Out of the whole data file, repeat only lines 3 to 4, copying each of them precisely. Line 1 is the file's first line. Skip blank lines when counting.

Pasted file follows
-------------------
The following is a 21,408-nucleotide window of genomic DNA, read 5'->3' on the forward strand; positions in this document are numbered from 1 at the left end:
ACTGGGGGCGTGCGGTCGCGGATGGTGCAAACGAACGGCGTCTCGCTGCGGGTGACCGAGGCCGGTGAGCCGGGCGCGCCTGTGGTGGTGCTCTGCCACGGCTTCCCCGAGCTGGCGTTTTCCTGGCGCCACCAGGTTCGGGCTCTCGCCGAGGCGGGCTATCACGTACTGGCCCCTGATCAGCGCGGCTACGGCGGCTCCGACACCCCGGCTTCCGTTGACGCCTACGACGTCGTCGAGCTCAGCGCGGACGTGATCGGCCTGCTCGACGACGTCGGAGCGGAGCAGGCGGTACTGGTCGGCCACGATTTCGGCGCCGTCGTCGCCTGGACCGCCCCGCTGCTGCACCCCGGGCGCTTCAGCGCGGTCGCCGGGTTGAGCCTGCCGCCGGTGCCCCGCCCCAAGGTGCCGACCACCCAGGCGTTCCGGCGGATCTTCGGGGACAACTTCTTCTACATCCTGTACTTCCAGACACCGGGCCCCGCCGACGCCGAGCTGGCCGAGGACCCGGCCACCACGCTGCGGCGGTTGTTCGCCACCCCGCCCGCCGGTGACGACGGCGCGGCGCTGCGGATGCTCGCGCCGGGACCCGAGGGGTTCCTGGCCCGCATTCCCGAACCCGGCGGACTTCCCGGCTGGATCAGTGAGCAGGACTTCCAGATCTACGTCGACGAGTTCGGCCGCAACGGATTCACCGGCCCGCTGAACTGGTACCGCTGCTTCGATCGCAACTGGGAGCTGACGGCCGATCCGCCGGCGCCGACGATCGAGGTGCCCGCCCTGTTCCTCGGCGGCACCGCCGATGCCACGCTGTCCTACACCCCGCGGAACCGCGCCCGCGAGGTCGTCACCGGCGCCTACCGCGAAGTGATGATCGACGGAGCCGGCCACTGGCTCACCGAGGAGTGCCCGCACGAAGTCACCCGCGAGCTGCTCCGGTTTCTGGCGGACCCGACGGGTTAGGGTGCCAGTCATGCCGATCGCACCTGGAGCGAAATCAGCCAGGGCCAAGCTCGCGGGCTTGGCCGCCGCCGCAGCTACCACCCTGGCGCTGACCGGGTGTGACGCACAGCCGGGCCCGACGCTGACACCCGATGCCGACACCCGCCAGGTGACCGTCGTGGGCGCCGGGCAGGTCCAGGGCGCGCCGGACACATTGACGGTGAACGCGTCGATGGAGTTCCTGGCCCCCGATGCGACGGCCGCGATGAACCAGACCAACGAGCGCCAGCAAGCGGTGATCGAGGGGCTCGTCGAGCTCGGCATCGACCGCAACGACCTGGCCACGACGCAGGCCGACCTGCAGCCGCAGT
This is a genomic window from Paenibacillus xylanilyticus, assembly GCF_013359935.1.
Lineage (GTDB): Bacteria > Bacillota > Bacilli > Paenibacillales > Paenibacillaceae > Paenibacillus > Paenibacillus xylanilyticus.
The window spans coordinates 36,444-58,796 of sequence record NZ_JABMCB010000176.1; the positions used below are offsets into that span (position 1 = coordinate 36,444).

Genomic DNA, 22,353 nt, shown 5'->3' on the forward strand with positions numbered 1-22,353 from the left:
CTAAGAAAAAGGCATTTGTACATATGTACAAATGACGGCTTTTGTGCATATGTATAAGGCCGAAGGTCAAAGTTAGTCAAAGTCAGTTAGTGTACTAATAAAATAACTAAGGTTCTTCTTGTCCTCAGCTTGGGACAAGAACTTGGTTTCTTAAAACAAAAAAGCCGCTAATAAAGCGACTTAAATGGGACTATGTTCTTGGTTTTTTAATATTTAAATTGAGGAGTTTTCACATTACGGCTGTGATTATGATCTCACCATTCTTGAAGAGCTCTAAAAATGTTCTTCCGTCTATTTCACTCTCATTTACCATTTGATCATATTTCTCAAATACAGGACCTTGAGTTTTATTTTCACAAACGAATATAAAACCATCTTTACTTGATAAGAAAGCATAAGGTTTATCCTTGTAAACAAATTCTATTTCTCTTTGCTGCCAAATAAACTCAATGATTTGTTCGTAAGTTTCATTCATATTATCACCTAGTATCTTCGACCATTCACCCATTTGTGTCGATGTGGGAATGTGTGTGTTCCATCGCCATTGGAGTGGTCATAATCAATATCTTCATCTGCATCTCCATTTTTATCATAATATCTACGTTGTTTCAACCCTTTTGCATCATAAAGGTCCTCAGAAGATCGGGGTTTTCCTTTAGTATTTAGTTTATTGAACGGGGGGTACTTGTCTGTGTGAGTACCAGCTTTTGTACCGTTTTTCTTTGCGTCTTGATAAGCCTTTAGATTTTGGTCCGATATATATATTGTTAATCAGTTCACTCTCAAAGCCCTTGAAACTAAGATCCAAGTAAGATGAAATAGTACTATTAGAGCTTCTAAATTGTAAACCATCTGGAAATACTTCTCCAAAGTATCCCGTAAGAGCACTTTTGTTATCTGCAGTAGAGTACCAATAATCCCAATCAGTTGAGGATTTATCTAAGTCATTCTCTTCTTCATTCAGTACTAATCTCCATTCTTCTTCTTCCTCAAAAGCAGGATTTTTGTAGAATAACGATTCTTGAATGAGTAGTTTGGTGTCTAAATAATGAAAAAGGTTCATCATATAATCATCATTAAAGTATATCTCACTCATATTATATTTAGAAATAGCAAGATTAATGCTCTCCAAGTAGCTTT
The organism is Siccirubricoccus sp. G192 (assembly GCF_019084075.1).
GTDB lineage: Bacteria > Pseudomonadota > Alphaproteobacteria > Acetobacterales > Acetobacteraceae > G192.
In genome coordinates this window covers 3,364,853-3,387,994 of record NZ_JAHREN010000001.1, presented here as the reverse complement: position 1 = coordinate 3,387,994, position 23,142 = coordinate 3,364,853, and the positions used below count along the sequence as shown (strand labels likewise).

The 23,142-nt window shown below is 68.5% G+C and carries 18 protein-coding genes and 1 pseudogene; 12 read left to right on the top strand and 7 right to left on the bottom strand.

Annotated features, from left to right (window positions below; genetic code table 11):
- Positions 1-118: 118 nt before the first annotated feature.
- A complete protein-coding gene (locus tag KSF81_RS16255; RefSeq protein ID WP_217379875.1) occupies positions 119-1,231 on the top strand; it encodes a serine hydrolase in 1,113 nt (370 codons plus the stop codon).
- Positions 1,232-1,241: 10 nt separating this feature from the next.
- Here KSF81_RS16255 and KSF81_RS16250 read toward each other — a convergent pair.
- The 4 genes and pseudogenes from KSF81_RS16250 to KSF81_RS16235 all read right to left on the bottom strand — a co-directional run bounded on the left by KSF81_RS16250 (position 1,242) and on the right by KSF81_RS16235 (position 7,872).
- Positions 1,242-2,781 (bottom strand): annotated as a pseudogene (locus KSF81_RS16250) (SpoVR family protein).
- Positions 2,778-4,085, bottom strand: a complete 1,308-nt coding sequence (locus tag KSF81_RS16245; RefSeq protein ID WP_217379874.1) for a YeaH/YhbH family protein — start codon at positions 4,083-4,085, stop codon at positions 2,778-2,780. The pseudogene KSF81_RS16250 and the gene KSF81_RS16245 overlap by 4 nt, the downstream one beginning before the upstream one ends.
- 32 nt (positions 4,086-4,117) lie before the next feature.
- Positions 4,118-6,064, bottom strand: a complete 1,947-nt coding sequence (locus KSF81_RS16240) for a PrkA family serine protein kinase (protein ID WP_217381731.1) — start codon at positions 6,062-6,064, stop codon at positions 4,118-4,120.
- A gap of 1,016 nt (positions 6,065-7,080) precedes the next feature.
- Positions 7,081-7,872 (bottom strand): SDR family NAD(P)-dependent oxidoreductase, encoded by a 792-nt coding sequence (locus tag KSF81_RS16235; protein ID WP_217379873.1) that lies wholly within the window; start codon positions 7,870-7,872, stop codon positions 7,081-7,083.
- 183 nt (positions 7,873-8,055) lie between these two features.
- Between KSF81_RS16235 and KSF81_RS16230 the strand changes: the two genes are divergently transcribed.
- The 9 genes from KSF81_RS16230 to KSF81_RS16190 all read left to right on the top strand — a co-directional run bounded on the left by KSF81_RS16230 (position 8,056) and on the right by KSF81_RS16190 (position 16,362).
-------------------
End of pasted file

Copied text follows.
This is a genomic window from Paenibacillus xylanilyticus, assembly GCF_013359935.1.
Lineage (GTDB): Bacteria > Bacillota > Bacilli > Paenibacillales > Paenibacillaceae > Paenibacillus > Paenibacillus xylanilyticus.